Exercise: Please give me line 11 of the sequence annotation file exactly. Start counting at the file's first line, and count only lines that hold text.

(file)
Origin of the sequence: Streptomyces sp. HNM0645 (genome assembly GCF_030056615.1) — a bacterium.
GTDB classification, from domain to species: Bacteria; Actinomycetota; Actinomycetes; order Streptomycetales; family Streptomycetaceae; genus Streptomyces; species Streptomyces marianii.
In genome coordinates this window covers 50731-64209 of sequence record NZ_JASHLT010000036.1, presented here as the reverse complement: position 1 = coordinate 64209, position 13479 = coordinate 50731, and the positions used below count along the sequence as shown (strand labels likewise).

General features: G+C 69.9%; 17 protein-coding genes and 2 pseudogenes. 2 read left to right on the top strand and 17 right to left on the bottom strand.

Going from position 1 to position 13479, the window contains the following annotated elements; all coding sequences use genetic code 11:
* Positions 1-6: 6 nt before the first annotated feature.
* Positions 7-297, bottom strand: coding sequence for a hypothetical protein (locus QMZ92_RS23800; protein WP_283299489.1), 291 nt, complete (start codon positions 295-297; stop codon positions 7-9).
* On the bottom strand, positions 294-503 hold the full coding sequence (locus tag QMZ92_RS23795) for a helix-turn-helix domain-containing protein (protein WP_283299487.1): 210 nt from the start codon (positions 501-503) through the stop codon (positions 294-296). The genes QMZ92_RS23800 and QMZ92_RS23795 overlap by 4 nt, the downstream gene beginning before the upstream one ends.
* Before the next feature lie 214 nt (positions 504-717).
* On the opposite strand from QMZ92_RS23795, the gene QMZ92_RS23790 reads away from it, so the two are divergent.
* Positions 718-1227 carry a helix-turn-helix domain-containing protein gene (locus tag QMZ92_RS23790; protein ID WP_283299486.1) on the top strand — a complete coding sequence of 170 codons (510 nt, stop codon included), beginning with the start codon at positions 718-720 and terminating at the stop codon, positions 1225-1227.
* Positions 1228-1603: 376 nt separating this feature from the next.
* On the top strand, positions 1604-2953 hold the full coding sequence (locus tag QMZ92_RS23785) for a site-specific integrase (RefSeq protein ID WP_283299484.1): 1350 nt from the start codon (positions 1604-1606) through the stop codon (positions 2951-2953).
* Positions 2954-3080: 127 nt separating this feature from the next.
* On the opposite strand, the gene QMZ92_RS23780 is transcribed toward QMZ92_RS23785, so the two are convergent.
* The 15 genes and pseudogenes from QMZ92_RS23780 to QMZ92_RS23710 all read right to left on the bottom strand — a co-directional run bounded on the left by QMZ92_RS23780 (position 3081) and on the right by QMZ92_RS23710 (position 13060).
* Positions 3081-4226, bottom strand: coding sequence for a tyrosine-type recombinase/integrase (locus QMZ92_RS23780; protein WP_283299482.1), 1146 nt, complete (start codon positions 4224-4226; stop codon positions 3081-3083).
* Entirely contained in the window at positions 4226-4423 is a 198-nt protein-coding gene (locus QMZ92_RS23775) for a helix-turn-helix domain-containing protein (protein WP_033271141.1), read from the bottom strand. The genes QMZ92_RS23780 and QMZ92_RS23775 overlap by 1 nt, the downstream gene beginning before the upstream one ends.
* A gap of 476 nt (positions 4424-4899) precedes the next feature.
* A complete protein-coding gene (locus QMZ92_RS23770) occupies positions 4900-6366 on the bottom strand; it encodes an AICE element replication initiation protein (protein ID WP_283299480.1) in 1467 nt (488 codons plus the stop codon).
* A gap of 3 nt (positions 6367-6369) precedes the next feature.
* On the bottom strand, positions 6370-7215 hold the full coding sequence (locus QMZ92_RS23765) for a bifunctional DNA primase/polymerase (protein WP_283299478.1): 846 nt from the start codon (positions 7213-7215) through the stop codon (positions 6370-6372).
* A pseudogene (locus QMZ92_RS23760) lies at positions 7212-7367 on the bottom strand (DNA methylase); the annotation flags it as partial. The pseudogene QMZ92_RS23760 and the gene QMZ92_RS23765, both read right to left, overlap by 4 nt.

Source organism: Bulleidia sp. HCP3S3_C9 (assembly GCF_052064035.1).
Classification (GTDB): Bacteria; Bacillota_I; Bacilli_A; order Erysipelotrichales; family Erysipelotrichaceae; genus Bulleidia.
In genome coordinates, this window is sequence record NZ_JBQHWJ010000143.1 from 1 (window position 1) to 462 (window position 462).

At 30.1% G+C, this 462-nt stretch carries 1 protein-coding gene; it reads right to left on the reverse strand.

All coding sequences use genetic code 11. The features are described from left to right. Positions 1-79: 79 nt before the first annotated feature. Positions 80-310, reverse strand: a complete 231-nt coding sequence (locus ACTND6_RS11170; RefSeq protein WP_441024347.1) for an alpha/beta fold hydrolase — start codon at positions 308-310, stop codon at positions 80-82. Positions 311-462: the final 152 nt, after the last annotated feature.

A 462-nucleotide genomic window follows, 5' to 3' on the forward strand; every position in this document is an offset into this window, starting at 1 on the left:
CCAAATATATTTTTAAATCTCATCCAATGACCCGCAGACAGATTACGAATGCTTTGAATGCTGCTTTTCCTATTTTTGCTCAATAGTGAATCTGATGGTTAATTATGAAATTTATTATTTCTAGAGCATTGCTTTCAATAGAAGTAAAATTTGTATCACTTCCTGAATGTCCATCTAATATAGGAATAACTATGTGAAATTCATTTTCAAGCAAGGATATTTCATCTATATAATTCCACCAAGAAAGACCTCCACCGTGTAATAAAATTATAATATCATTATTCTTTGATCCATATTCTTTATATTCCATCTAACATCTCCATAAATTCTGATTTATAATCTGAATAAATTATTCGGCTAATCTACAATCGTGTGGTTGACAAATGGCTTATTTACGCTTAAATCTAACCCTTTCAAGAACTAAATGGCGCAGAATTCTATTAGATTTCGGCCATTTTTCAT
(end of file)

* Positions 718-1227 carry a helix-turn-helix domain-containing protein gene (locus tag QMZ92_RS23790; protein ID WP_283299486.1) on the top strand — a complete coding sequence of 170 codons (510 nt, stop codon included), beginning with the start codon at positions 718-720 and terminating at the stop codon, positions 1225-1227.